MONICA SEABERRY BIO
In her decades-spanning practice, Monica Seaberry has explored personal experiences through painting using different materials and mediums to add dimensionality. Originally from Chicago, the intense colors of the Chicago School of artist’s have always influenced her work. Monica’s early work was used as a means of handling with problems and tragedies in young life through comedy. In the 1980s she created colorful artworks of events that actually happened in her life. Monica employed forms, figures and props that were comic book-like in their simplicity. Monica added depth to paintings by adding flat layers of shapes to the background.
Later works moved to an introspective mood, more about the artist’s interior life yet retaining the comic–book forms and colors to depict emotions, actions and spirits.
Though she retained the comic book shapes and colors in later work, Monica no longer depicted personal experiences. She began creating an experience for the viewer, by taking comics to another level, using sparkle, glitter and other kitschy materials to drive the work. Monica finds humor in her concern with things that bling. She uses symbolism like fringe, crystal and glitter on forms that are reduced to symbolic shapes.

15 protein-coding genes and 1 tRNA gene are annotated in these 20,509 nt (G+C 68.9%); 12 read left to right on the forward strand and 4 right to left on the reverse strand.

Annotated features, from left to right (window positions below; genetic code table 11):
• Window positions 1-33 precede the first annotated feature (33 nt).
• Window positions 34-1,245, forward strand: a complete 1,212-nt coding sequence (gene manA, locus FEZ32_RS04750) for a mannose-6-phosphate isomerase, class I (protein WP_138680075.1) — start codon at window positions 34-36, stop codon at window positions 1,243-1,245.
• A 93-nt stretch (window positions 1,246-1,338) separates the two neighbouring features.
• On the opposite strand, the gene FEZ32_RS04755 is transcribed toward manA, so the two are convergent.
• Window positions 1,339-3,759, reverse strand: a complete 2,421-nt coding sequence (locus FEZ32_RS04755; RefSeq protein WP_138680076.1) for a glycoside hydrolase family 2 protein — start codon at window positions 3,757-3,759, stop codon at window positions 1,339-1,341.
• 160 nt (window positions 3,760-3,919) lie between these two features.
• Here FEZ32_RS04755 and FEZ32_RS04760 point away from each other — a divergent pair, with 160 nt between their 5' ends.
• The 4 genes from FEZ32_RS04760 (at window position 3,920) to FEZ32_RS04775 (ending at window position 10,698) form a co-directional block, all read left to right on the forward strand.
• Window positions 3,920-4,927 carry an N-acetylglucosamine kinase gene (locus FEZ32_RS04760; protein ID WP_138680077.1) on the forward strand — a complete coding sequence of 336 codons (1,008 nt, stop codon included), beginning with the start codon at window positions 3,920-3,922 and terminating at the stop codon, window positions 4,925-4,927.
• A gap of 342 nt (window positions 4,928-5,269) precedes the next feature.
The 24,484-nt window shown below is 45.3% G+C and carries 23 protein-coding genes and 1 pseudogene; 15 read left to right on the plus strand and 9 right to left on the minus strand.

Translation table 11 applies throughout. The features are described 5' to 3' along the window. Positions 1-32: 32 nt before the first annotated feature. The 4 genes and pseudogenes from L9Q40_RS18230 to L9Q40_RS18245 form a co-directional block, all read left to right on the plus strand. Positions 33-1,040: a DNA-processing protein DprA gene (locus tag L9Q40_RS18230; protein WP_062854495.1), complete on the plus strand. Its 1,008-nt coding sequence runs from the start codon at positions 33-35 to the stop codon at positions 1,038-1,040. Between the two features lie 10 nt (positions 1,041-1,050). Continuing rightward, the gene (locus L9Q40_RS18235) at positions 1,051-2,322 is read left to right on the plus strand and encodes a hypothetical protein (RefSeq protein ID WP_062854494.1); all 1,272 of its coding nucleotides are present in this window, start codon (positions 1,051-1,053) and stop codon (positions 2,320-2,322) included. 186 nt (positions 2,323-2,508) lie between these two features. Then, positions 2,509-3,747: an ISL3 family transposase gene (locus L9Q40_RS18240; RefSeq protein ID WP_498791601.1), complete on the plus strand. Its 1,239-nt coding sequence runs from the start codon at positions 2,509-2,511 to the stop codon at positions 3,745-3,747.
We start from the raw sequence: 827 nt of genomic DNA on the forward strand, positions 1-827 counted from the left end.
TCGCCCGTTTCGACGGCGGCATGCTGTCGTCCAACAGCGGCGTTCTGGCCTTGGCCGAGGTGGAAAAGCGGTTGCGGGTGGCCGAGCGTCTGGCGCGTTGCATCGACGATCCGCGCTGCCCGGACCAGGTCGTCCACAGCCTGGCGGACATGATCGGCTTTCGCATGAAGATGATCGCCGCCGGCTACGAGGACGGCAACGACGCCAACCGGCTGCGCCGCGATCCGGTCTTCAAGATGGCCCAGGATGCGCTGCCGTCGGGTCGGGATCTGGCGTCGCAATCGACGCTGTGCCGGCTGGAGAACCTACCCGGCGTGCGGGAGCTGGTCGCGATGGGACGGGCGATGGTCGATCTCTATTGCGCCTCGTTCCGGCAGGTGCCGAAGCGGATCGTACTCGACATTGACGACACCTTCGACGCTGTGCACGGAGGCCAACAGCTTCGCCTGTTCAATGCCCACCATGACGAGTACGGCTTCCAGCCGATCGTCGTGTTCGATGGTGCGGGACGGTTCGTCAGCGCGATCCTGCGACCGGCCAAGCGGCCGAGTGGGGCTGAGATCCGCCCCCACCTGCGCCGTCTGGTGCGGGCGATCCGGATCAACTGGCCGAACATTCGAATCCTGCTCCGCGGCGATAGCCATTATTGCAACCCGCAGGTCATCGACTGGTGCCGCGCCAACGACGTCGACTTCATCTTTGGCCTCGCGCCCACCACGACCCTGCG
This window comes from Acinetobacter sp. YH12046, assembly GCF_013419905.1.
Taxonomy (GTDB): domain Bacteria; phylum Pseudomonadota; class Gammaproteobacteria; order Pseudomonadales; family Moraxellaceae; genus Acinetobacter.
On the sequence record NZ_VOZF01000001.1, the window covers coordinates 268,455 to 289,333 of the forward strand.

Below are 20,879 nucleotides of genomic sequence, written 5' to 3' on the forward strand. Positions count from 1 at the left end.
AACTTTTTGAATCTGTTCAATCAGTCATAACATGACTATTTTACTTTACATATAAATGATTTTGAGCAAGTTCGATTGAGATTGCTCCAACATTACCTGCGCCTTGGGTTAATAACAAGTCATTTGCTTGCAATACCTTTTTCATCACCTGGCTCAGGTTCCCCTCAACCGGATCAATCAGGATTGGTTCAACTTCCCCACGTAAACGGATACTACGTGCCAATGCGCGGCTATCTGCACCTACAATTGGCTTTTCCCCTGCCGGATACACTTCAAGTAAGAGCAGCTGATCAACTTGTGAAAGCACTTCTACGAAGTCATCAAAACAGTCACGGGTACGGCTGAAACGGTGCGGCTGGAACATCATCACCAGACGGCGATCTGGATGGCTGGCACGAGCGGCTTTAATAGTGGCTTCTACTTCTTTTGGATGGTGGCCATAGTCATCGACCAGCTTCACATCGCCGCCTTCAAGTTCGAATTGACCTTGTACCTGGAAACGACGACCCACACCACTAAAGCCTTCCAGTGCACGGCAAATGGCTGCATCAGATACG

I look at painting as a form of discovery. A lifelong artist and truth seeker, I use my work to find the essence of things or ideas. I’ve always been attracted to crystals, glitter, gold and anything else that sparkles and for some reason so have people all over the world, for centuries. I deconstruct familiar shapes and items associated with wealth and arrange them into new conceptually layered pieces. The action in the pieces emanates from the center and their energy is intended to explode like the light of a single jewel inside a velvet ring box. My colors are royal and intense so that all attention is focused on the surface of the painting. The paintings need space around them to contrast the intensity of the paintings with the blank space surrounding them.
These paintings developed and evolved over time. When this body of work began I was looking for the essence of all things bling. The paintings started with scattered beads and glitter and moved to a point where they were completely covered with gold and crystals as they are now. The colors became brighter and brighter. I wanted to make the paintings happy, almost comical. The paintings project a cartoonish version of wealth. What I discovered was that though sparkly wealth may be beautiful, the search for it alone cannot be taken seriously.
Monica owns a graphic design studio in Dupont Circle, Washington DC, that stresses bright color and geometry in projects.